As for what I did, I signed up for the credit monitoring, froze my credit and then banged my head against my desk a few more times. This is actually the second time my information has been stolen. I used Anthem for insurance, which was nearly as bad. At this point, all I can do is freeze my credit, change my passwords, set stricter security settings on my life and pray.
Beyond your job, what tech product are you currently obsessed with using in your daily life?
For a tech reporter, I’m actually fairly agnostic about tech in general. I’m not one of those people constantly experimenting with the latest, greatest apps and services. I do not understand Snapchat. Do emojis count? I am bullish on emojis.
As far as my daily tech use, the first thing I do when I wake up in the morning is turn on a podcast, usually The New York Times’s “The Daily” podcast. Then I’ll check Twitter and the Times app. I use The Times’s Cooking app to plan my groceries for the week.
I do use Instacart, though I wish I wasn’t that lazy. And I am one of Spotify’s biggest users. I probably make a new playlist once a week, then I blast it through the house via Sonos. I use Google Docs and Dropbox for work. I try my best to stay off Facebook, but I do use Instagram, mostly to entertain my dog’s followers. He has his own account: “Homerthebestdog,” though we just had to change the name to accommodate our new puppy, so now it’s “HomerandHanzo.” (Sorry, Homes!)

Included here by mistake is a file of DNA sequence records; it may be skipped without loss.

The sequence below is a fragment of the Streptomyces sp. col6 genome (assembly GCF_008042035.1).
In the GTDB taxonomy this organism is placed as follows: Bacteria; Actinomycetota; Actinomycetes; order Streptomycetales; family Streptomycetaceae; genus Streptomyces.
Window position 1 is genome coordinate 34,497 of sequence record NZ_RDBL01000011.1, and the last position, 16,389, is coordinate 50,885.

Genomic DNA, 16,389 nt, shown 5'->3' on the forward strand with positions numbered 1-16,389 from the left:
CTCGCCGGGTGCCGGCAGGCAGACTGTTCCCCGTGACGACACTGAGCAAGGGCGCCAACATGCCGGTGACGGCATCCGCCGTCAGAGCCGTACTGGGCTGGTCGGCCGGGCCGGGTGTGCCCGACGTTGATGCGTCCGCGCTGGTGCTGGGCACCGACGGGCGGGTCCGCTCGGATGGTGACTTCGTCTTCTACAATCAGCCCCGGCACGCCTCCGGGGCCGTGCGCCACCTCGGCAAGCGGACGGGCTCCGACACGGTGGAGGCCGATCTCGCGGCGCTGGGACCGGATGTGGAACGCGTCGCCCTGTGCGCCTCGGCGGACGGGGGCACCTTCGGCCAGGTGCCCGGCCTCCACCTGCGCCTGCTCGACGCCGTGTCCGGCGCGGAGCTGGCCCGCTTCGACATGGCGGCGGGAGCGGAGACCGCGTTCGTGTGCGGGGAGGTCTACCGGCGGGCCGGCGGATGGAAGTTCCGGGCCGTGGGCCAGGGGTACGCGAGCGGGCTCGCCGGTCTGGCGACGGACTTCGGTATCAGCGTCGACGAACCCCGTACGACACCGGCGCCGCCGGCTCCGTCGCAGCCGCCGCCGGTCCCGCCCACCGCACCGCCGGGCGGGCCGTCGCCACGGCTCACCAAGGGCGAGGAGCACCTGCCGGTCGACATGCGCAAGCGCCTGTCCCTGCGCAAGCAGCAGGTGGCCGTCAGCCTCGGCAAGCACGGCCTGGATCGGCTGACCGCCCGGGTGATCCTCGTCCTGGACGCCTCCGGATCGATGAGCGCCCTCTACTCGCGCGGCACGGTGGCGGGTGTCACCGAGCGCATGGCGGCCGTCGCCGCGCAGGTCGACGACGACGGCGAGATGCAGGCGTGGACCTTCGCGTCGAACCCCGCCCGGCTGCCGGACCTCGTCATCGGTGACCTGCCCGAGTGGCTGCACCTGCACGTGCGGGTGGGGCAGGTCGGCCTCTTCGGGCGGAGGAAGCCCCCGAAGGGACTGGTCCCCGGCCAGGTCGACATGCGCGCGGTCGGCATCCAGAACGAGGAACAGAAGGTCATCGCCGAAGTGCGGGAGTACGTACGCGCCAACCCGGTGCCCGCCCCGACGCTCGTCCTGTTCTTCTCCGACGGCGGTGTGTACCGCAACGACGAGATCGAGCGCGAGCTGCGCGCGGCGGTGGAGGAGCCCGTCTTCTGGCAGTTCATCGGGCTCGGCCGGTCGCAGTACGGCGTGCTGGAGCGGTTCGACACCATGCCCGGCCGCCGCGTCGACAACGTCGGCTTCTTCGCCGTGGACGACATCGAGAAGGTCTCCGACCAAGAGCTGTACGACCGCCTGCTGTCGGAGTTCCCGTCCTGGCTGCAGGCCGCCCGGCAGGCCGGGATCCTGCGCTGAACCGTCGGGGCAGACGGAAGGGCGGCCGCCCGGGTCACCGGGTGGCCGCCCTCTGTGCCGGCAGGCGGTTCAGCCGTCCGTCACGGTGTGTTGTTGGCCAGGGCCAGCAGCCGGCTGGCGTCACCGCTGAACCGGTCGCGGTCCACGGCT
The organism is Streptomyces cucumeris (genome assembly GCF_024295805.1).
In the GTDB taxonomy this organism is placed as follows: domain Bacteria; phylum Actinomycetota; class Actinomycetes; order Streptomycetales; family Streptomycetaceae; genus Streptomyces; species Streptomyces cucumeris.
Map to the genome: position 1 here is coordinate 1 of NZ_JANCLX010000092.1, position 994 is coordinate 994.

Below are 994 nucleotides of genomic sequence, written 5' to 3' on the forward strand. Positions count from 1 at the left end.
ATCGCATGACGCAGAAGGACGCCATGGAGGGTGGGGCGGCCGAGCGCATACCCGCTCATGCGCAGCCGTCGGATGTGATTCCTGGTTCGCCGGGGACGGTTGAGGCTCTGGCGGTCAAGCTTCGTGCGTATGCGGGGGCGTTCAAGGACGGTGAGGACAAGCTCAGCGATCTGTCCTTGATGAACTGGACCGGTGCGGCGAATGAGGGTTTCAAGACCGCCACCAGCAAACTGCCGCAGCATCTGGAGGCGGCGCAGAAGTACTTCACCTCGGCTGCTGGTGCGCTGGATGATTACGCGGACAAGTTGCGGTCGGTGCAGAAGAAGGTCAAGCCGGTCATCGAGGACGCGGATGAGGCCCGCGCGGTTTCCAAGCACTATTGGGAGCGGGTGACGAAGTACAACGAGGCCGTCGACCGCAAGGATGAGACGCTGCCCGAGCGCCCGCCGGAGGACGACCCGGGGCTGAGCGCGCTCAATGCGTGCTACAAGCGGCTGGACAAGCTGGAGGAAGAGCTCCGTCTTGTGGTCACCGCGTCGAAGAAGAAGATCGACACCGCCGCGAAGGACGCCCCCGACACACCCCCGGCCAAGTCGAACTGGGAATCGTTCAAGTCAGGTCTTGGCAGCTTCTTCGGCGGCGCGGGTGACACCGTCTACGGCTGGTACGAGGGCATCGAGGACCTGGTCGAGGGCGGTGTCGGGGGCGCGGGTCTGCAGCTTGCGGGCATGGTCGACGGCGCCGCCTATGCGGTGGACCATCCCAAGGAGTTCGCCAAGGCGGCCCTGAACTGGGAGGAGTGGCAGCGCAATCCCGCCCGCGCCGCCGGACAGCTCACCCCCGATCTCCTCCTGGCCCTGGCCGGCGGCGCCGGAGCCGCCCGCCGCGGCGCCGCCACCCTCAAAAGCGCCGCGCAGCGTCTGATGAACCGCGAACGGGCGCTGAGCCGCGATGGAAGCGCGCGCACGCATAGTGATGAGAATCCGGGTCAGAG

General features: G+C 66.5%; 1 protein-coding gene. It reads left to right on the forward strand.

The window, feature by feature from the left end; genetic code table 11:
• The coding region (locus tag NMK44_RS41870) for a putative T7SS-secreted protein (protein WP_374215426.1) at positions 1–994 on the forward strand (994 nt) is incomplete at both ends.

What could be better about the tech?
My biggest beef with the tech I use is robots. As we’ve seen in recent weeks, Facebook, Google and Twitter — especially Twitter — have a huge troll and bot problem. And these aren’t your benign Twitter egg bots. These are now Russian state-backed bots. It’s amazing to see how successful some of their propaganda campaigns have been, and I don’t go a day on Twitter without coming across an obvious bot these days.
I believe in free speech. But I do not believe in free speech for robots.
Smartphones have been equipped with fingerprint sensors for years. Now Apple is moving into face recognition for unlocking a phone. Like or dislike, and why?
That’s a tough question. I am in favor of anything that replaces passwords. Passwords are useless, annoying and security’s weakest link. So initially I applauded Apple’s move to fingerprint sensors.
The problem, of course, is that nothing is completely secure. Over the past few years, a number of security researchers have demonstrated just how successfully fingerprint sensors can be tricked. Now we are moving to facial recognition technology, which has proved to be more secure, but comes with additional privacy concerns. A number of privacy activists have said they worry Apple’s move into facial recognition will “normalize” the practice and prompt everyone from data brokers and advertisers to governments to use facial recognition technology for dodgier use cases, or surveillance.
I think they raise legitimate concerns. But I’m also of the mind-set that the people I worry most about having access to my face template — namely spies or cybercriminals I’ve angered with my reporting — will be able to access anything they want about me with enough time and resources, anyway.
(The New York Times)